Victoria E. Bynum, Emeritus Professor of History
Texas State University, San Marcos
Back in 1977, when I was a junior in college, history became a personal venture for me when an African American friend told me that his ancestors were from Virginia, but that he had always heard that they were not slaves. African Americans from Old Virginia who had never been slaves? That got my attention!
A brand new history major, I decided on the spot to research my friend’s family history. Soon I was delving into microfilmed and published records from colonial Middlesex and Gloucester Counties of Virginia, where I did indeed find the ancestors of my friend—and many more—living as “free people of color” in colonial and antebellum Virginia. The following is their story.
During the transformative years of 1680-1730, as slavery overtook servitude as the favored system of labor among planters in the English colonies of America, a small but significant population of free people of color emerged in Virginia’s Gloucester and Middlesex Counties. We know very little about their individual lives beyond their names, racial designations, and ages as recorded in church and court records. We know, for example, that Elizabeth Morris, a servant of Middlesex County, was of mixed ancestry because the vestry book of Christ Church Parish described her in 1706 as “A Mulatto Woman.” (Note 1)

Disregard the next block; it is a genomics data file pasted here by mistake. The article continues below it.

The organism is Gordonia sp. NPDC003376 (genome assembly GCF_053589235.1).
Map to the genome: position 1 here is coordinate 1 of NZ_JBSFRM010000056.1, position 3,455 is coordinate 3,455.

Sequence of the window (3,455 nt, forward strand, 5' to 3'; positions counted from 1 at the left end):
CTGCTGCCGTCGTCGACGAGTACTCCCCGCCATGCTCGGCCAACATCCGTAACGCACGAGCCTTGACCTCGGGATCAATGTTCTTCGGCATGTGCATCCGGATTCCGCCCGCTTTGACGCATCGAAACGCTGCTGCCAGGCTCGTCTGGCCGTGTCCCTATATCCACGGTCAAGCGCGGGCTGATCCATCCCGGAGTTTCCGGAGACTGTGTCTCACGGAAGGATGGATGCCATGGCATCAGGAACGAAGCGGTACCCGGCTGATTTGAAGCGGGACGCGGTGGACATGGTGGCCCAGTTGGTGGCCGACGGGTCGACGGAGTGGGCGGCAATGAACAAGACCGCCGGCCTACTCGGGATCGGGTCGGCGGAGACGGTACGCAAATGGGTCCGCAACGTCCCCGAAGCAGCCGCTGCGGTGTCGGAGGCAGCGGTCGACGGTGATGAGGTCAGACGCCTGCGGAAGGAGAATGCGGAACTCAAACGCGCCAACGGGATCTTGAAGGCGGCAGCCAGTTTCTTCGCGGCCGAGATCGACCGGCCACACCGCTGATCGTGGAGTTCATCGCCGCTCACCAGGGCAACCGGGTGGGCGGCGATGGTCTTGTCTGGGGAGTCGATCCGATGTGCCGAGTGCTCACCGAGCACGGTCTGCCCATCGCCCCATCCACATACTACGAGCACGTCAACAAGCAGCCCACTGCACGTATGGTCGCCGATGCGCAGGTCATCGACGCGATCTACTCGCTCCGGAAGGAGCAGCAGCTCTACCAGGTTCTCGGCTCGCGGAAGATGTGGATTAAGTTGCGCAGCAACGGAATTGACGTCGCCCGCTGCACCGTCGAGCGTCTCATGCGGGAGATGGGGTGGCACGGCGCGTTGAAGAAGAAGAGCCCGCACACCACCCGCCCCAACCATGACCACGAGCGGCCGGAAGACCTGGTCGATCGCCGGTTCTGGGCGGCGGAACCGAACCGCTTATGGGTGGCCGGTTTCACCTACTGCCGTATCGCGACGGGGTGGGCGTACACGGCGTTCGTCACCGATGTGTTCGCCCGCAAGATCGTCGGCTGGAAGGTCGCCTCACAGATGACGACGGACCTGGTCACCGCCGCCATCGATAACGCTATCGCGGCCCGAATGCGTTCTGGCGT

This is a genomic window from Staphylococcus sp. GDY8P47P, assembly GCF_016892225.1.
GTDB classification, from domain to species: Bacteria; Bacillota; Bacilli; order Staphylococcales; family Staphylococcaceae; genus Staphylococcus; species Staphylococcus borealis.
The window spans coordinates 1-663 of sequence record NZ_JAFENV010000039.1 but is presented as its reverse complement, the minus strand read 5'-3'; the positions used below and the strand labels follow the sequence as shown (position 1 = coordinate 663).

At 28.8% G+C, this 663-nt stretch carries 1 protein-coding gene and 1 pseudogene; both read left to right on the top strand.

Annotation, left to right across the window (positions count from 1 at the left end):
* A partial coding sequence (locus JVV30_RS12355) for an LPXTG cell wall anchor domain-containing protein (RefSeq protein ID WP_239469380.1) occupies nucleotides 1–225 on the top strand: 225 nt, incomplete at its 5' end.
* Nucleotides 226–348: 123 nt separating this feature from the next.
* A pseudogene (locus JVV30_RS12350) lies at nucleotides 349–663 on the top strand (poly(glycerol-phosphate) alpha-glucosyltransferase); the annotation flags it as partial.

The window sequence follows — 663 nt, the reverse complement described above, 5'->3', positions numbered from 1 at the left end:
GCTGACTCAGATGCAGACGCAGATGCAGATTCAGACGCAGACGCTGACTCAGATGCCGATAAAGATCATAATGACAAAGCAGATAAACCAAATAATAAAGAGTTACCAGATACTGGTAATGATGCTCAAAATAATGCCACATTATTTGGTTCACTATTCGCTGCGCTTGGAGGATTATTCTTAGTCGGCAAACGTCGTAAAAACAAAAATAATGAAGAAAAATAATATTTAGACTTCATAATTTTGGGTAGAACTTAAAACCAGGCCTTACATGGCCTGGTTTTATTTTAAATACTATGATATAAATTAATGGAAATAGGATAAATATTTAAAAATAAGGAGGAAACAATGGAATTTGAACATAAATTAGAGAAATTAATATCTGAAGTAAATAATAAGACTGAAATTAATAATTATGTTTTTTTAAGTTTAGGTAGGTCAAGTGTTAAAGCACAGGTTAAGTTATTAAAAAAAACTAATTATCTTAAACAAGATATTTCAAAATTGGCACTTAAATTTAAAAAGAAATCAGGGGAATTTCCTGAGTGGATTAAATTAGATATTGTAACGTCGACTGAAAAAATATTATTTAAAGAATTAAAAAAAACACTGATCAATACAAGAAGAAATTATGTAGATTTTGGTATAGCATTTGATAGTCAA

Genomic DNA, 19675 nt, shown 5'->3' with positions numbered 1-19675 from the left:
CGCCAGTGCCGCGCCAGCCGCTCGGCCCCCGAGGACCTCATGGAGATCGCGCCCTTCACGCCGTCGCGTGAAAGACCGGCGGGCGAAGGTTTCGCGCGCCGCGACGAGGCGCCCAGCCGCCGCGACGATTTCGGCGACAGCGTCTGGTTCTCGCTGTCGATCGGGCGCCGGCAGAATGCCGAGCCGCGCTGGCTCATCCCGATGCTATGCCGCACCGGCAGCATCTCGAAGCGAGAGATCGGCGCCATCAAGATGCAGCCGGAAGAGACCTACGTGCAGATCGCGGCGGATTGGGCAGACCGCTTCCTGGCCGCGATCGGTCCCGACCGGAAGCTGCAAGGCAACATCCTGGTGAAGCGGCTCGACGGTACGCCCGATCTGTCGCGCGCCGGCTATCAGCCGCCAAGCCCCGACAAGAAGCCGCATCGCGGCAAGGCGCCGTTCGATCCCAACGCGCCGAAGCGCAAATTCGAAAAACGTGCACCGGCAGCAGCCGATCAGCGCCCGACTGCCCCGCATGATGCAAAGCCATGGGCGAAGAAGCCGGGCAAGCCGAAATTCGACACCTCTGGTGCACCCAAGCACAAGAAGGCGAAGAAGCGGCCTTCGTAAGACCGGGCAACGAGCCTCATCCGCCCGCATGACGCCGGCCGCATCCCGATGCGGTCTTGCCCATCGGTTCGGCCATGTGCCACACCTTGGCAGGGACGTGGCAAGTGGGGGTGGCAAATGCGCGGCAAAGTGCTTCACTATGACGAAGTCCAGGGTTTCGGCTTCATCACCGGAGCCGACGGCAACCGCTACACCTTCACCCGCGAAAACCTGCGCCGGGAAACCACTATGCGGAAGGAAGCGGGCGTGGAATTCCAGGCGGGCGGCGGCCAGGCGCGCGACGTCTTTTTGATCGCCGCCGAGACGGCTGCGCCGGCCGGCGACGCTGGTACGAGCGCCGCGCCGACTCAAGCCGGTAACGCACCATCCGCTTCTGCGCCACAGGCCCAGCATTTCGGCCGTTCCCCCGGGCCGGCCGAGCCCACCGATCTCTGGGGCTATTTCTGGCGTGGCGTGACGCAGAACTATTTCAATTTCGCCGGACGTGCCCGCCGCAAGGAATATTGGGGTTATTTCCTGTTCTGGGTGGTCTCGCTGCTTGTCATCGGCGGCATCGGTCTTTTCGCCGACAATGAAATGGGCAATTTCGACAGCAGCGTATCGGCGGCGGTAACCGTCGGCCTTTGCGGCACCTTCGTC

That same vestry book identified Elizabeth’s white master and mistress as “gentleman” Francis Weeks and his wife, Elizabeth. The Weeks family owned a number of slaves, raising questions about why Elizabeth was not also enslaved. Perhaps her mother was also a servant, or perhaps Elizabeth was the child of an enslaved woman and a white slave master who subsequently freed her…
…But even in this deliberately bi-racial society, a third category of race and status intruded: that of free person of color, with ”color” often meaning light brown. Elizabeth Morris’s designation as a “Mulatto,” which technically meant half African, half European, should not be taken literally. Virginia officials used the term rather loosely; it might mean that an individual was born to a mixed-race couple, or simply that one or both parents were of mixed ancestry. Mainly, it meant that a person’s skin was lighter in tone than that of enslaved Africans being forced into the colony in ever greater numbers…
Read the entire article here.Tags: Renegade South: Histories of Unconventional Southerners, Victoria Bynum, Victoria E. Bynum